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Farewell Column: Always ask why

So, this week, after registering for commencement, signing up for the senior boat cruise, and attending my final TNH meeting as a staff writer, graduation has become a very real, not so distant, apprehension of mine. Don’t get me wrong, I’m excited to begin the next chapter of my life, but I’ve begun to feel a little nostalgic and a little sad when reflecting on my time here at UNH; the friends I’ve made, the HoCo meals, the late night DHOP, the Monday nights spent in the newsroom. Oh yeah, and the classes of course. As someone planning to make a life off of words, know that I mean it when I say that I don’t think there are enough in the universe to describe how I feel about leaving the place I’ve grown to call home.

It took me two years to feel like I had found my niche here at UNH. I originally declared psychology as my major, but it was during English 401 with David Cataneo (shouts to David) that I began to feel confident in writing, and what’s more? I enjoyed it. Psychology was, and always will be, interesting to me, but I wasn’t passionate about it. I couldn’t see myself making it my life’s work the way I could see writing. So, I began taking news-writing classes my sophomore year and eventually declared English/Journalism as my major just before my junior year.

Anyone who’s taken an entry level news reporting class here knows that one of the most daunting sentences you can read on your syllabus is, “You will be required to have at least one article published by the end of the semester.” So, I went to my first Monday night contributors meeting and picked up my first pitch.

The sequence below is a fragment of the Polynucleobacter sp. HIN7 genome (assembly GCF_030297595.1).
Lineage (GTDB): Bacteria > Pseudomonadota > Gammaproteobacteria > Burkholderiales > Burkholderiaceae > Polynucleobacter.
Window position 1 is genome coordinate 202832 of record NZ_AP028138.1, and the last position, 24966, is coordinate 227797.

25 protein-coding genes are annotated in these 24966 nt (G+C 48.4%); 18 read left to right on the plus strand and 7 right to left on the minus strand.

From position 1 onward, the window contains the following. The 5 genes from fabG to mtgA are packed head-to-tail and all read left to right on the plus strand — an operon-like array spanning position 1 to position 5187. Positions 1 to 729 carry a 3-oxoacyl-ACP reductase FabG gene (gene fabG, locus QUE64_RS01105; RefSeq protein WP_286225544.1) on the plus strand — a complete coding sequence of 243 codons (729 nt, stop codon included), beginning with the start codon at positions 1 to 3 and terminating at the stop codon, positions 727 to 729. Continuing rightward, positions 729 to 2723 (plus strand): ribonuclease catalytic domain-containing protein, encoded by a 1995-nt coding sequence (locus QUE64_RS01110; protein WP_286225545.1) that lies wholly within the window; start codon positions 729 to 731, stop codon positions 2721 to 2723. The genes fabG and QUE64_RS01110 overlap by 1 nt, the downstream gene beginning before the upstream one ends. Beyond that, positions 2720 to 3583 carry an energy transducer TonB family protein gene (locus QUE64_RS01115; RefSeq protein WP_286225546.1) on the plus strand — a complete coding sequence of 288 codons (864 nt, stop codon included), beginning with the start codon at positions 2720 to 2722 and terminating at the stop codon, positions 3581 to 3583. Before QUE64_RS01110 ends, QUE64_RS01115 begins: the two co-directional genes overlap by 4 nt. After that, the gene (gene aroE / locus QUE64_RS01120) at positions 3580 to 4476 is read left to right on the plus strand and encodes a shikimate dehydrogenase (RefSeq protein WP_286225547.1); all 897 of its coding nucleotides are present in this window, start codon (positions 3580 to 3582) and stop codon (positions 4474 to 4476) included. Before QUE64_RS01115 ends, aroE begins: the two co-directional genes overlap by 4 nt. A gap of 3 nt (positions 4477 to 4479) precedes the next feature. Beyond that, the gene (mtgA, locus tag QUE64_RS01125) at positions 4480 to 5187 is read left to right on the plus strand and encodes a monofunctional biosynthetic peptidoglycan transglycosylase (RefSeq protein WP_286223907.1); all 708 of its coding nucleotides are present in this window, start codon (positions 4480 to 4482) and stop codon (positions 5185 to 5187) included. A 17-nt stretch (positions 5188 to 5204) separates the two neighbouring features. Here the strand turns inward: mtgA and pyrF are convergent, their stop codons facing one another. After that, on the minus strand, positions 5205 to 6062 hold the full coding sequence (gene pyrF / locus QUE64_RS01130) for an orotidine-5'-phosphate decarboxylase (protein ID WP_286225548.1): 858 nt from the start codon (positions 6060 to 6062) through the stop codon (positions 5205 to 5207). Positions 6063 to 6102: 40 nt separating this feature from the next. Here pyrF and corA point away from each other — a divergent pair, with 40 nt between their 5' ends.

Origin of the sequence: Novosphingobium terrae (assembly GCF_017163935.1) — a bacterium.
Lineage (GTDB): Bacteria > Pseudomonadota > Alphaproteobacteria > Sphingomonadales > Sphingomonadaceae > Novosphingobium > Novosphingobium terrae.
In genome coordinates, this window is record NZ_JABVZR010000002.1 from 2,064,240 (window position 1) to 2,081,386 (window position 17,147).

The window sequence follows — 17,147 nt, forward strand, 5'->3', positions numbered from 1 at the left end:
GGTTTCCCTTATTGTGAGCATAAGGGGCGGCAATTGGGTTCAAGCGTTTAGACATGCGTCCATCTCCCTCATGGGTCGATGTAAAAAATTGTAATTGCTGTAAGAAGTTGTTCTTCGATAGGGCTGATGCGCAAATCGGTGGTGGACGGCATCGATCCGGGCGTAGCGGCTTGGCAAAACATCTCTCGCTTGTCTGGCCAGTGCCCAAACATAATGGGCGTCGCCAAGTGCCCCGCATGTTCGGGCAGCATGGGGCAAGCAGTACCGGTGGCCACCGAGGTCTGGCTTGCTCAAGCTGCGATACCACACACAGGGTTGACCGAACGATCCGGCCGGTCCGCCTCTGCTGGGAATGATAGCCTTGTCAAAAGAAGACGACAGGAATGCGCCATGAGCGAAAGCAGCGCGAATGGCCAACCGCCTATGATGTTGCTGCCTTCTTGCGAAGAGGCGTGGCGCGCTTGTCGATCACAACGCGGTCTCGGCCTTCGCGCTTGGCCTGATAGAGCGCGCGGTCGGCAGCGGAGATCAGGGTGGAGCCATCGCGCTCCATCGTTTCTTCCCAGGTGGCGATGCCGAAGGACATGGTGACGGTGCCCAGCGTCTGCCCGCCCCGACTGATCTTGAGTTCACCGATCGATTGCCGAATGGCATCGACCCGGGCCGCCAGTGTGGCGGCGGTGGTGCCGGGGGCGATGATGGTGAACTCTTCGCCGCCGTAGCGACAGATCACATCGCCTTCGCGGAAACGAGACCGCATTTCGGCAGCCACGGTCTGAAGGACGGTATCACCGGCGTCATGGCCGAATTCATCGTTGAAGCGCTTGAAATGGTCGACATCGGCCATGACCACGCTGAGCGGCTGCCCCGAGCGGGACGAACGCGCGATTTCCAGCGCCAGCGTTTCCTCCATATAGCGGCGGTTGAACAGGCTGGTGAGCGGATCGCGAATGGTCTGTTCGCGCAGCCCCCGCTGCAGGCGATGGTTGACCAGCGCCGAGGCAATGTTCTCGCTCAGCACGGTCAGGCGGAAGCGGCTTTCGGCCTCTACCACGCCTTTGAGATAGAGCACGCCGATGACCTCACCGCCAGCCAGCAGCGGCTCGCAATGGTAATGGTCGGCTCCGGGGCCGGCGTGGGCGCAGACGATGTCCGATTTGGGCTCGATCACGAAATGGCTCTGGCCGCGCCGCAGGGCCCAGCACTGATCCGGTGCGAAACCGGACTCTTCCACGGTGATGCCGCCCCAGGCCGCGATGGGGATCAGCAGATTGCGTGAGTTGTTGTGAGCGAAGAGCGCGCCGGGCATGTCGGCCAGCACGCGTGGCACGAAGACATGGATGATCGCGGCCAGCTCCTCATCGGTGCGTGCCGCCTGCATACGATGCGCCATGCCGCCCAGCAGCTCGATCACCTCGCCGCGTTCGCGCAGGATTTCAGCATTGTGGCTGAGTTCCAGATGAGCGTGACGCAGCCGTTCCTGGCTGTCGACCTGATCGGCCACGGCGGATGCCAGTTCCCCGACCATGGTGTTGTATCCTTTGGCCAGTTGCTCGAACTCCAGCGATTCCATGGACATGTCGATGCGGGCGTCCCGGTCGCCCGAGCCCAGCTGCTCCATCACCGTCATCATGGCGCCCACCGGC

I continued to contribute to the paper here and there and finally applied to be a staff writer at the beginning of my senior year. Honestly, looking back now, it’s something I wish I had started a long time ago, because both the people TNH brought into my life and the experience it’s given me as a writer are unparalleled.

Not to say that it wasn’t hard, time-consuming work, because it was. But, it was just the practice I need to be where I am as a writer today. My progression became apparent in the contrast between the work I submitted as a contributor and the work I submitted as a staff writer. As a student preparing herself for the “real world,” I’d say that tangible proof that I’ve improved in my craft is paramount.

Of course, I attribute a lot of this to my professors, but knowing that anyone, and I mean ANYONE, can pick up a paper and read your work is a whole new ball game. At this notion, I noticed myself becoming much more critical of my reporting and writing, in the best way. Much more consideration was put into my sources, the questions I’d ask them, and which quotes I’d use to most accurately, and effectively, portray their story. These weren’t just pieces I’d submit to my professors for a grade and then never look at again. Now, my pieces didn’t just represent me and my work ethic, they represented my sources and an entire publication.

My voice doesn’t shake during interviews anymore. When a source tells me that they were afraid, I now know, instinctively, to ask “why?” Now, seeing my byline on any given page doesn’t feel strange or nerve-wracking. I have TNH, my fellow newsies and my niche to thank for that.

All anxieties aside, I feel confident and secure knowing that I will take what I’ve learned and the friendships I’ve made during my time at UNH, and specifically with TNH, past graduation and into my professional life.

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